Canadians share second place among the most contented people on the planet, according to a global survey that asked respondents to rate their own lives.

Gallup's global well-being survey found that 69 per cent of Canadians polled fell into a category that Gallup called "thriving."

Canada tied with Sweden, three percentage points below Denmark, whose citizens are apparently the most satisfied with their current situation and prospects for the future. 

 Country  % thriving
 Denmark  72%
 Canada  69%
 Sweden  69%
 Australia  65%
 United States  59%
 United Kingdom  54%
 Germany  44%
 Italy  37%
 Spain  34%
 Russia  24%
 Greece  21%
 India  17%
 Libya  14%
 China  12%
 Zimbabwe  9%
 Haiti  2%
 Central African Republic  2%
 Chad  1%
  Source: Gallup well-being survey

People in the "thriving" category rate their current lives at seven or higher on a 10-point scale and rated their future lives eight or higher, Gallup says.

Only two per cent of Canadians were considered to be "suffering." People in this category rated their current life and future prospects at four or below.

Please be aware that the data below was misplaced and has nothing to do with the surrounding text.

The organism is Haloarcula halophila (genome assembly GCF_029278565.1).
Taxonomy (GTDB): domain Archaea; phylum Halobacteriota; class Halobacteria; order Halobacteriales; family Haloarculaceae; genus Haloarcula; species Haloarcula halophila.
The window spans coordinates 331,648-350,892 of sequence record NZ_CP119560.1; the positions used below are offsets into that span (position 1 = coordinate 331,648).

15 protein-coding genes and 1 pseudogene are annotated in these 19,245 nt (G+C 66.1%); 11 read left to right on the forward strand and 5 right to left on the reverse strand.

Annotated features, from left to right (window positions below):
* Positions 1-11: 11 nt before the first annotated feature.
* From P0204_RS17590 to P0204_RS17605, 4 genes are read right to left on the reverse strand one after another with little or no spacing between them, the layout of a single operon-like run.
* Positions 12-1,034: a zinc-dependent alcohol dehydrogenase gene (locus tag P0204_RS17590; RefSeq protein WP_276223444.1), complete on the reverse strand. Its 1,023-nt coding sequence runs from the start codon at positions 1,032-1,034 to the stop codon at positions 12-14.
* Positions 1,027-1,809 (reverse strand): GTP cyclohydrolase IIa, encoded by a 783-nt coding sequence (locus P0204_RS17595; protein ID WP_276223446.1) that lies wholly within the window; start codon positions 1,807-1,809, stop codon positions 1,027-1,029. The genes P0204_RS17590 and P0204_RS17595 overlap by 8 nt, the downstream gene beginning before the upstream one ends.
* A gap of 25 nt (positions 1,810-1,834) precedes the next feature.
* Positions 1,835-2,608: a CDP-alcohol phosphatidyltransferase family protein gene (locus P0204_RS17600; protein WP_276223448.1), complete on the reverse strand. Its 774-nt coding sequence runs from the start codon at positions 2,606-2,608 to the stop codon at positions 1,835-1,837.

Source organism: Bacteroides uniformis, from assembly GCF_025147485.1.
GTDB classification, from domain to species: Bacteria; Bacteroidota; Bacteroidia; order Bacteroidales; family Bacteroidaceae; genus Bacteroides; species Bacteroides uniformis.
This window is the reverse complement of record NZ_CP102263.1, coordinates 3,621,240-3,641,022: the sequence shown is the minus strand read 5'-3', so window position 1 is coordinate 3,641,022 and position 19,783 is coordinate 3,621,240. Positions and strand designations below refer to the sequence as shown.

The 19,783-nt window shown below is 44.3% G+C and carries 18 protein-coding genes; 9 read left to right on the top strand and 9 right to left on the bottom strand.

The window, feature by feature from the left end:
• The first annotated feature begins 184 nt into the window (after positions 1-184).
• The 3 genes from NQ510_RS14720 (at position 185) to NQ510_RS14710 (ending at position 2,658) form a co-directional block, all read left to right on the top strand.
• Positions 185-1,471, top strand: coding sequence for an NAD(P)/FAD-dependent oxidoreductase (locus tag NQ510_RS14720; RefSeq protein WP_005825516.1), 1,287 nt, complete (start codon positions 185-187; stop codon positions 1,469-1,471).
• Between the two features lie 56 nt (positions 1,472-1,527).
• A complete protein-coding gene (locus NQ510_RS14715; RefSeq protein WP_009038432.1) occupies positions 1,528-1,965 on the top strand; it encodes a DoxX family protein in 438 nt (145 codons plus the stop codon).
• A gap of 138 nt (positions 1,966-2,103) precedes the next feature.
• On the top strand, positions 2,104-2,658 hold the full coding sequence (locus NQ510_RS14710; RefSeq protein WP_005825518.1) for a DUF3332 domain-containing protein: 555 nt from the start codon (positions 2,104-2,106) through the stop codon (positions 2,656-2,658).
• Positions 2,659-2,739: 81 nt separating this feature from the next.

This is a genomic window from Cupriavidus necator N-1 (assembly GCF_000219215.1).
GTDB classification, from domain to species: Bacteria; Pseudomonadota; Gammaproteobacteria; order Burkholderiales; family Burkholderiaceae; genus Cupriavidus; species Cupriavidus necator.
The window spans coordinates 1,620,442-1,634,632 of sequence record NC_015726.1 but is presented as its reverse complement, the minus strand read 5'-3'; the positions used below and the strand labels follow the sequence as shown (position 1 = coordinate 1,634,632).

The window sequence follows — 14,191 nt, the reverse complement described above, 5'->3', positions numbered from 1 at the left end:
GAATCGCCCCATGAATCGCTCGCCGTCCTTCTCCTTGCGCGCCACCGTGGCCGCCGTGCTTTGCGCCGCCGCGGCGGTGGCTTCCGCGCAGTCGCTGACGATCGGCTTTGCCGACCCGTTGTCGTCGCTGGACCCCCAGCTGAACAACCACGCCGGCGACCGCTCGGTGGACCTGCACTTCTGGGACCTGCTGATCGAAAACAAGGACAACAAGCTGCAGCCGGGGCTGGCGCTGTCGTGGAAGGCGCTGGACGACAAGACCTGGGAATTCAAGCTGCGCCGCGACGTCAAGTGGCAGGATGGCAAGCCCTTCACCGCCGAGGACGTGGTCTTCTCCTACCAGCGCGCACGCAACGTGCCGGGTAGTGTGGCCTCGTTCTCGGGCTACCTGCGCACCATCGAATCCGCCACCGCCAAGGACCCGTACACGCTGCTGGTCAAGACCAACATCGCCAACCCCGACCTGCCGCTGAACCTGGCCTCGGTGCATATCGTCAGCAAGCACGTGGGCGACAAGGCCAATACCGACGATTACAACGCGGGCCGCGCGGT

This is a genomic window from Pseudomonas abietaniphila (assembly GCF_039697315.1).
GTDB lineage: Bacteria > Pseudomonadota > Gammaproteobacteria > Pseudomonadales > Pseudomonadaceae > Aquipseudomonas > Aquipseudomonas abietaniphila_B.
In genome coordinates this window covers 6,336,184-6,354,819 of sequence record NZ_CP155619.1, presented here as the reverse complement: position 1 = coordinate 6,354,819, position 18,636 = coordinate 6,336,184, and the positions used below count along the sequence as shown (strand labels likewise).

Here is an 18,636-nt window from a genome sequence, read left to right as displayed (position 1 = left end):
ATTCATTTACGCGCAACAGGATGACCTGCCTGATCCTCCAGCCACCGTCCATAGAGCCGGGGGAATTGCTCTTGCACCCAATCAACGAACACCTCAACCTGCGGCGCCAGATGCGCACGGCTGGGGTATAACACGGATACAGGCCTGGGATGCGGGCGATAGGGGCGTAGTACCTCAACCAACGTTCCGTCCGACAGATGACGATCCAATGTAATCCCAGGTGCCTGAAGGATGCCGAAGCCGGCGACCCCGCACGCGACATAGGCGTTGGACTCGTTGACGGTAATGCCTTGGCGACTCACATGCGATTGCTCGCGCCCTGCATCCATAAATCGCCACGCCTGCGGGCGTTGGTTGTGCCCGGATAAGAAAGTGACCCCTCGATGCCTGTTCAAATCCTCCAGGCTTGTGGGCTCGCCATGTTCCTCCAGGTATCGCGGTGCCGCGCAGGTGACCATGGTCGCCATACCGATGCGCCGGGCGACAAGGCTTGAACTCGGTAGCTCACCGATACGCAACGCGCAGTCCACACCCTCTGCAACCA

Another 30 per cent of Canadians were considered to be "struggling" — somewhere between the two extremes, the poll indicated.

Gallup found a majority of respondents "thriving" in only 19 countries — most in Europe and the Americas.

The story was much less rosy in 67 other countries where fewer than a quarter of residents were thriving. In sub-Saharan Africa, the median thriving percentage was just eight per cent, with Chad coming in at the bottom with just one per cent of its respondents deemed to be thriving.

Gallup said its well-being survey suggests little progress was made from the previous year.

"Gallup's global well-being data underscore the diversity of development challenges worldwide," the polling company said on its website.

"As the uprisings in Tunisia and Egypt showed earlier this year, leaders should not rely on GDP alone as an indicator of how well their countries and their citizens are doing."

The well-being survey results are based on interviews with about 1,000 adults carried out between February and December 2010 in each of 124 countries.